Over the years I spent in the corporate world, I read hundreds of books about business. Teachers included the most recent ones in my B-school syllabi. Trainers at leadership workshops tucked their personal favorites into my take-home bags. Authors headlining at marketing conferences sold autographed copies. I got them from salesmen and bosses and professors. Heck, I can recite all seven habits of highly successful people with one hand tied behind my back, and I have a good idea who moved my cheese. Early on, I embraced the leadership style of a goose over that of a buffalo. Iíve broken things that didnít need fixing and Iíve achieved more with less. I know it takes a hundred monkeys to change a light bulb and I once met one minute manager. So I knew what to expect when I picked up Thaler and Kovalís BANG!
Billed as a marketing tool by "the founders of one of todayís most innovative advertising agencies," The Kaplan Thaler Group (KTG), the book speaks to other marketing agencies. The authors discuss their approaches to creating an environment that encourages creativity through a series of anecdotes. First they explain their concept -- what IS a big bang, anyway? Itís an idea that so resonates with the target audience that it forever is associated with the product and significantly changes the fortune of the company. "The Real Thing," iMac, "Just Do It," Starbucks and Martha Stewart are a few examples.
Clever and informative, one of the first stories is about the "New York Miracles" ads that came out shortly after 9/11. They were daring in that they used humor at a time when no one felt like laughing. Yet we all remember Woody Allenís athletic spins and leaps on the ice at Rockefeller Center and Henry Kissinger running the bases at Yankee Stadium. It was a big bang idea that helped bring up the spirits and hopes of New Yorkers and reestablished the city as a tourist draw.
One of the firmís most successful big bang ideas was the AFLAC duck. AFLAC is a supplementary insurance company. When they first came to KTG, they had spent substantial sums in advertising dollars over the years, but no one knew who they were. The CEO had one goal. He wanted people to recognize their name. The team struggled with the odd name. On the surface, humor seemed inappropriate for cancer insurance. However, AFLAC had already tried the standard soft ads focusing on families and besides, that approach would blend in with other campaigns selling similar products. When they came up with the duck quacking out the name, they were almost embarrassed to present it -- but the client loved it. And it tested out as one of the most memorable commercials ever. The CEO tells a story of meeting George W. Bush in a greeting line. When told that the man was from AFLAC, the president happily quacked "AFLAC." Now THATíS name recognition.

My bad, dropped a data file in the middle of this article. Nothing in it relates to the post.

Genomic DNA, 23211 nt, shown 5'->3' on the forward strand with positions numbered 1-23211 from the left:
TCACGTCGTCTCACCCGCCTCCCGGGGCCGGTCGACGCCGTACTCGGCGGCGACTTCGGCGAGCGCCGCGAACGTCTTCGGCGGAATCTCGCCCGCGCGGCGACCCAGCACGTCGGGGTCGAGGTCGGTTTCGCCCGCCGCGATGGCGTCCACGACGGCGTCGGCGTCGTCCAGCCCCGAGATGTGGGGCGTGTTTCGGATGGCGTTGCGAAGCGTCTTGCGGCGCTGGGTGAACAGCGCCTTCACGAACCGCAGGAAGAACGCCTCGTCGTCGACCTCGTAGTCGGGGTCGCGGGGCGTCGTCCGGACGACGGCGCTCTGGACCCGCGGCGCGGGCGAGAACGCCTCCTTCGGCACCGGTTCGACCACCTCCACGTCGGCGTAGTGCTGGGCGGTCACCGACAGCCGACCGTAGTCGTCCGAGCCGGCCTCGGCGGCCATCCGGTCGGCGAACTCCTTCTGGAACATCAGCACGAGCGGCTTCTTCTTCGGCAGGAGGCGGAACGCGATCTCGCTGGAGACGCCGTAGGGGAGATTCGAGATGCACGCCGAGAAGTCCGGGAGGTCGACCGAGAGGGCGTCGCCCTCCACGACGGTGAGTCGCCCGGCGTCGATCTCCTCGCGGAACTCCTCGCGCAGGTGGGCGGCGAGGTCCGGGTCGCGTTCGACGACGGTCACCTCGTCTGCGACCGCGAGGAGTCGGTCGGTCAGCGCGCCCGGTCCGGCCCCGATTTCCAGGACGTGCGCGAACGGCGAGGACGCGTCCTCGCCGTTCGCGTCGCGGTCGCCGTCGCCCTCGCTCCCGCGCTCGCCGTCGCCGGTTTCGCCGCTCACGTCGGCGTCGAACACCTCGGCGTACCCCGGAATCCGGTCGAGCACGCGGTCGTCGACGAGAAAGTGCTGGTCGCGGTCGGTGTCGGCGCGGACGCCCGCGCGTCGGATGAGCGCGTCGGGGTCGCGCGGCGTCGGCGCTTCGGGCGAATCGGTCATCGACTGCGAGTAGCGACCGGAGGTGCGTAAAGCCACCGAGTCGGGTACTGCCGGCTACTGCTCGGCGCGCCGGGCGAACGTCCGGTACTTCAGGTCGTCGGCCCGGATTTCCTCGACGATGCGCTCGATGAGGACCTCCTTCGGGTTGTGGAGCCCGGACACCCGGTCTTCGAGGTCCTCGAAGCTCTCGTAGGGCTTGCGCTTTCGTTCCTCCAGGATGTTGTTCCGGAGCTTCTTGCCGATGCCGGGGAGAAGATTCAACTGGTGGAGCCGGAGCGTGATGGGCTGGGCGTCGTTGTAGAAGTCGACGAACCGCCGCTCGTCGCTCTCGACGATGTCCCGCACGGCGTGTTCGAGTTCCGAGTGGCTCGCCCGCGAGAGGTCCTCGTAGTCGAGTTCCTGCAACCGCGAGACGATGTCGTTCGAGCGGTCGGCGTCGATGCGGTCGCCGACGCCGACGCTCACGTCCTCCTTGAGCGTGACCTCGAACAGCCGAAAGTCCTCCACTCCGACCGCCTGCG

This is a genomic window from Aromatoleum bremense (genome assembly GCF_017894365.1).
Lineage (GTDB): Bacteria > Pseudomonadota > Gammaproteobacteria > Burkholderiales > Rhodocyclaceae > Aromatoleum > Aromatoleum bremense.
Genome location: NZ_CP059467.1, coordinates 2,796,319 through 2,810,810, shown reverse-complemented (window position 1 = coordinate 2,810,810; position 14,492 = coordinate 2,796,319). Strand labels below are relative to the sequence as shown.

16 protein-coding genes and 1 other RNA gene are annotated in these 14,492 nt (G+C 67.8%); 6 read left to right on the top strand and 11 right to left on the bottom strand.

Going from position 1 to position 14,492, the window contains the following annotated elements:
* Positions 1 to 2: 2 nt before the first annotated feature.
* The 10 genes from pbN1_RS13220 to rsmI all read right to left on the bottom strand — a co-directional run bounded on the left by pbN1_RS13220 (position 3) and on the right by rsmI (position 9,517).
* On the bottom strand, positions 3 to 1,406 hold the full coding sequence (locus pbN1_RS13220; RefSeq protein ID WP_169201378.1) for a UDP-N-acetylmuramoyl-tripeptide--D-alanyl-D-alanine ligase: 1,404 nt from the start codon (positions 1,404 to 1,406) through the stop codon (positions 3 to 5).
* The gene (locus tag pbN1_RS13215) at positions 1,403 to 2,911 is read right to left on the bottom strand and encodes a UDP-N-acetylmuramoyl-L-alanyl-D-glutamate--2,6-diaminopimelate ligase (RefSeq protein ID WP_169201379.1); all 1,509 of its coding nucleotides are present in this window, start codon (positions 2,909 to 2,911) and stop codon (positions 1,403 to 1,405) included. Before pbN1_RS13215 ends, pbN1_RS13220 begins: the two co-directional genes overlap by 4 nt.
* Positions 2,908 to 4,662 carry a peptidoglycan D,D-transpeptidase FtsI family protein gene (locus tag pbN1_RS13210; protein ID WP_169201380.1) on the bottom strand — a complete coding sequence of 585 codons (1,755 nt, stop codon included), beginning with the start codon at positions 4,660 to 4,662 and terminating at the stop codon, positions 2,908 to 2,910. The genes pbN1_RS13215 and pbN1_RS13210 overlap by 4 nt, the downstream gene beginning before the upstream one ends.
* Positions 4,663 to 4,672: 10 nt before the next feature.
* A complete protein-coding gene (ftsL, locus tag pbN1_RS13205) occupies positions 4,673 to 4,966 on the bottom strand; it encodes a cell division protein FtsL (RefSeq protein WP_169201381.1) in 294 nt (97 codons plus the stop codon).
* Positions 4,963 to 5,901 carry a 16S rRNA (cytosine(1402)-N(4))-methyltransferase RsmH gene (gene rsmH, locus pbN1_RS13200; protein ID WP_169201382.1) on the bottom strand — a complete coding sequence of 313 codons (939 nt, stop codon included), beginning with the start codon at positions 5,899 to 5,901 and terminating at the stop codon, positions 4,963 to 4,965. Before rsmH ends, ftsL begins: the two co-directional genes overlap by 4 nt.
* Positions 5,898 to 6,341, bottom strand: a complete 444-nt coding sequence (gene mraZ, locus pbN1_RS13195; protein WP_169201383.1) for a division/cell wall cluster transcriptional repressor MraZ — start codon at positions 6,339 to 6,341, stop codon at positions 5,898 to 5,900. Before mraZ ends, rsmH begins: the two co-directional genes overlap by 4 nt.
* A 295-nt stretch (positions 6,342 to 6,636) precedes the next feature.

BANG! is fun to read -- and informative. The authors make their points, give examples and then restate their position in light of the insight gained from the anecdote. There is some repetition, but everything is presented with a sense of adventure and fun. The marketing hyperbole is there, of course, but what do you expect? Itís a marketing book. I worked for the gas company -- dour, conservative and focused on whether or not it was going to be cold the next day. The kind of freshness and creativity advocated in this book might work for consumer products like shampoo, but the idea of such an approach to my old company amuses me. Even so, as good business books should, BANG! inspires the reader to ponder new ideas and apply them in different ways. Itís certainly worth picking up if you are a marketer -- or if you plan on hiring a marketer anytime soon.